3. Bangor – 26,798
An old and intriguing logging and shipbuilding community dotted with Greek Revival homes and Victorian Mansion, Bangor, situated in central Maine on the Penobscot River, is a sprawling tourism and retail center. With a humid continental climate, locals and visitors alike can enjoy many outdoor activities such as hiking, sailing, canoeing, fishing, hunting, skiing, snowshoeing, and skating. The outdoor recreations have some historic ties, with the Penobscot Salmon Club sending the first caught salmon to the President and the white water Kenduskeag Canoe Race occurring annually. But if the outdoors are not to one's preference, have a look at the Bangor Race track for harness racing or the Hollywood Casino. Perhaps live performances are to one's fancy, with options at the Bangor Symphony Orchestra, Penobscot Theatre Company, and Collins Center for the Arts.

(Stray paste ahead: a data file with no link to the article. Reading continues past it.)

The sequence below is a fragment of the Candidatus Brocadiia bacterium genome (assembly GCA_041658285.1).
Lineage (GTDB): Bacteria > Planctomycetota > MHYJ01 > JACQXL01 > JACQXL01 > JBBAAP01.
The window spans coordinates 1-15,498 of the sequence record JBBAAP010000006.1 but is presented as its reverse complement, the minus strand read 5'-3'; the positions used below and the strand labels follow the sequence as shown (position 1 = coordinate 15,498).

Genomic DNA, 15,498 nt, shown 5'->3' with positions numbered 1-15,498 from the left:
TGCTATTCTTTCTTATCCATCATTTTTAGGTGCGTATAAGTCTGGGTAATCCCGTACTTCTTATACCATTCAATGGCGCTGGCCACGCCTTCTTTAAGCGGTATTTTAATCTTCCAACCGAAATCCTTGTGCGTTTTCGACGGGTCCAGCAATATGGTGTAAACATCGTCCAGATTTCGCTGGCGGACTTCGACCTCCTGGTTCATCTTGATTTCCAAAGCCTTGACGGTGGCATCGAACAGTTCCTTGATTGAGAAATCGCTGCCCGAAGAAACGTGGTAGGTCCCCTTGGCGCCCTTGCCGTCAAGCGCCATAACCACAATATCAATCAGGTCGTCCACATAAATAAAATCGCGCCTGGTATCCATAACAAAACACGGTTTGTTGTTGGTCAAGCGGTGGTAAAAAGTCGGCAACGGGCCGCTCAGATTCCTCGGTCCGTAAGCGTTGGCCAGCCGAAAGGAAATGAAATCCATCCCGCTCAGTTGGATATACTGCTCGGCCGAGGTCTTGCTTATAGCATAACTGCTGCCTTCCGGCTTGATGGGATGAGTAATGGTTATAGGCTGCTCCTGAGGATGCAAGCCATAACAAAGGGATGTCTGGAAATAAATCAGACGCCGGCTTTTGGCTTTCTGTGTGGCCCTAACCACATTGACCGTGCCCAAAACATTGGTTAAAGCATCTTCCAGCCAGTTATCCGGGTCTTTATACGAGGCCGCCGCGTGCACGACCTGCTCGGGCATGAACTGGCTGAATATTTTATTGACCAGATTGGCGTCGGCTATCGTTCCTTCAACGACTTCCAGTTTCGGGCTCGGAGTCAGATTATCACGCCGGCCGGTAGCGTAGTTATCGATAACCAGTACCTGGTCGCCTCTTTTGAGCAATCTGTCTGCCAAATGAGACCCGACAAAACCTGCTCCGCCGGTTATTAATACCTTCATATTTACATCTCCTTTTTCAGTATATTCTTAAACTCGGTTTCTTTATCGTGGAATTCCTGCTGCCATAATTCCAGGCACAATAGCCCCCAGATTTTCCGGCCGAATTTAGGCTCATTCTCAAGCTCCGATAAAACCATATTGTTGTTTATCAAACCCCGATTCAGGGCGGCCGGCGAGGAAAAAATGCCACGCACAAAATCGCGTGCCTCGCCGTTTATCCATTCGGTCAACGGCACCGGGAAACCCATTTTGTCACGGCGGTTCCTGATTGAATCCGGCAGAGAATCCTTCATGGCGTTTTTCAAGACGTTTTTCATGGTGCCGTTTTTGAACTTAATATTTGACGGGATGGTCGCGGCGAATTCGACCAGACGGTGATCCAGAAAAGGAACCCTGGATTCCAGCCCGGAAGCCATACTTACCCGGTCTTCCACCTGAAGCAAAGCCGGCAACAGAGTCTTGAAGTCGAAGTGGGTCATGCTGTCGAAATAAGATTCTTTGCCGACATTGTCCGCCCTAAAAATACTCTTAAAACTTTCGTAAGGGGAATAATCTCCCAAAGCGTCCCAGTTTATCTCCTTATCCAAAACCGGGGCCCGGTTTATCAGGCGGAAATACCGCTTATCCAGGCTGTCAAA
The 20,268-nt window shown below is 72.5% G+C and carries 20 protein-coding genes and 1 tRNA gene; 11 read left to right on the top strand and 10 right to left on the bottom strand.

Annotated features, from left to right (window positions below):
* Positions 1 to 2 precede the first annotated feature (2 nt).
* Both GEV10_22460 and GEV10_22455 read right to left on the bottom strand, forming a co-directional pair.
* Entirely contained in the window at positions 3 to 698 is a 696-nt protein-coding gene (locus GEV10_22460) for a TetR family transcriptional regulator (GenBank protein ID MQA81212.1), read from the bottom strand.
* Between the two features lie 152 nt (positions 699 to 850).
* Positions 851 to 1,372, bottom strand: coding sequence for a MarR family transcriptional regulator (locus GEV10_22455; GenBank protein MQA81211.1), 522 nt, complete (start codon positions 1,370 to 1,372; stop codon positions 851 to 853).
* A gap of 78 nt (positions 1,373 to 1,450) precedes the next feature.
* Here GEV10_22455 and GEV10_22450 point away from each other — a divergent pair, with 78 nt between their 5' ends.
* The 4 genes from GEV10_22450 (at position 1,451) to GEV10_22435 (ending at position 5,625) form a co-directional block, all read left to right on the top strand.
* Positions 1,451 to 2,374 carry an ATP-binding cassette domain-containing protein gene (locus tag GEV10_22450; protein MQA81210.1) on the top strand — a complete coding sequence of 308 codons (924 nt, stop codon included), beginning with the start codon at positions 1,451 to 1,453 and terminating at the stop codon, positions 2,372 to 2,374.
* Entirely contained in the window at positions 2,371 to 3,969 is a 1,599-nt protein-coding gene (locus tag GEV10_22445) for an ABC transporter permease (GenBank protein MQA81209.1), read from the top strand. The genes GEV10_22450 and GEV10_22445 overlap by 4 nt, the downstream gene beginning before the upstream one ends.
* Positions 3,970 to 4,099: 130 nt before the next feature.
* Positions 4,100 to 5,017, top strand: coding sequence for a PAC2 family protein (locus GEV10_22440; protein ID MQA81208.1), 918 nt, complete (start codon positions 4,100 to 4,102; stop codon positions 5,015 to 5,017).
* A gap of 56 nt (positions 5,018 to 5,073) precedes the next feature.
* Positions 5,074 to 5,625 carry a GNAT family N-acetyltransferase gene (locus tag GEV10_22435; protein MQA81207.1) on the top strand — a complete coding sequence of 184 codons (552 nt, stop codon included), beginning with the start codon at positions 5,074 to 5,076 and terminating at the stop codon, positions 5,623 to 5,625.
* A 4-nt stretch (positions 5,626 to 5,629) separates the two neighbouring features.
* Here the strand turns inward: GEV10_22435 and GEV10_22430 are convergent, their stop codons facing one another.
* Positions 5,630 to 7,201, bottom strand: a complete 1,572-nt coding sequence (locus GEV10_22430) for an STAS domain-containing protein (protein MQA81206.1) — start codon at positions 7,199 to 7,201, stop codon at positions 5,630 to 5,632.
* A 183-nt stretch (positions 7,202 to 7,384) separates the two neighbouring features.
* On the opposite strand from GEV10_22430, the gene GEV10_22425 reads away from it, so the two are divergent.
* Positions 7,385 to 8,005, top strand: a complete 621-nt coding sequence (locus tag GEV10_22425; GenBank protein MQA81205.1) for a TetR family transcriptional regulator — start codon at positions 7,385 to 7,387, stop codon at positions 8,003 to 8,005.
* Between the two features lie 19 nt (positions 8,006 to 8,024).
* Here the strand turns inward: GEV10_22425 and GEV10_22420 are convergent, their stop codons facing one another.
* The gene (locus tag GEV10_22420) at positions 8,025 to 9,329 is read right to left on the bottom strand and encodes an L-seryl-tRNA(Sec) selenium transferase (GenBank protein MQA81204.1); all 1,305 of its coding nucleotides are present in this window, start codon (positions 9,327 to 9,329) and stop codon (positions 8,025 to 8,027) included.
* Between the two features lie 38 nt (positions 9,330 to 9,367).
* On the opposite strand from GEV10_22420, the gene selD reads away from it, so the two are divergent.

4. South Portland – 22,552
South Portland is a picturesque seafront community on the opposite side of the Fore River from Portland, in southern Maine. The city is revered for its views of the Port of Portland and the Casco Islands, many lighthouses, expansive green spaces, and beaches. The surrounding water to the east offers the Gulf of Maine, which teases the presence of the Atlantic Ocean and further boasts its natural appeal to visitors and locals alike. With four seasons, there is much to do to keep one occupied from fishing, picnicking, hiking, swimming, photography, and shopping. South Portland is a retail hub center easily accessible by air, land, and sea.
5. Auburn – 24,263
Located in Androscoggin County in south-central Maine is Lewiston's sister city of Auburn, which is also effectively known as the Lewiston – Auburn Area (L-A). Whether a visitor or a local, what stands out in Auburn is the number of preserved historic buildings and neighborhoods that present a sense of the 18th and 19th centuries. Upon visiting Auburn, one may notice the City's seal that depicts a spindle with shoes, which is a nod to the city's rich history of being a top-tier shoe manufacturing destination. Once supplying 75% of the world's canvas shoes, it is a distinction that Auburn prides itself on.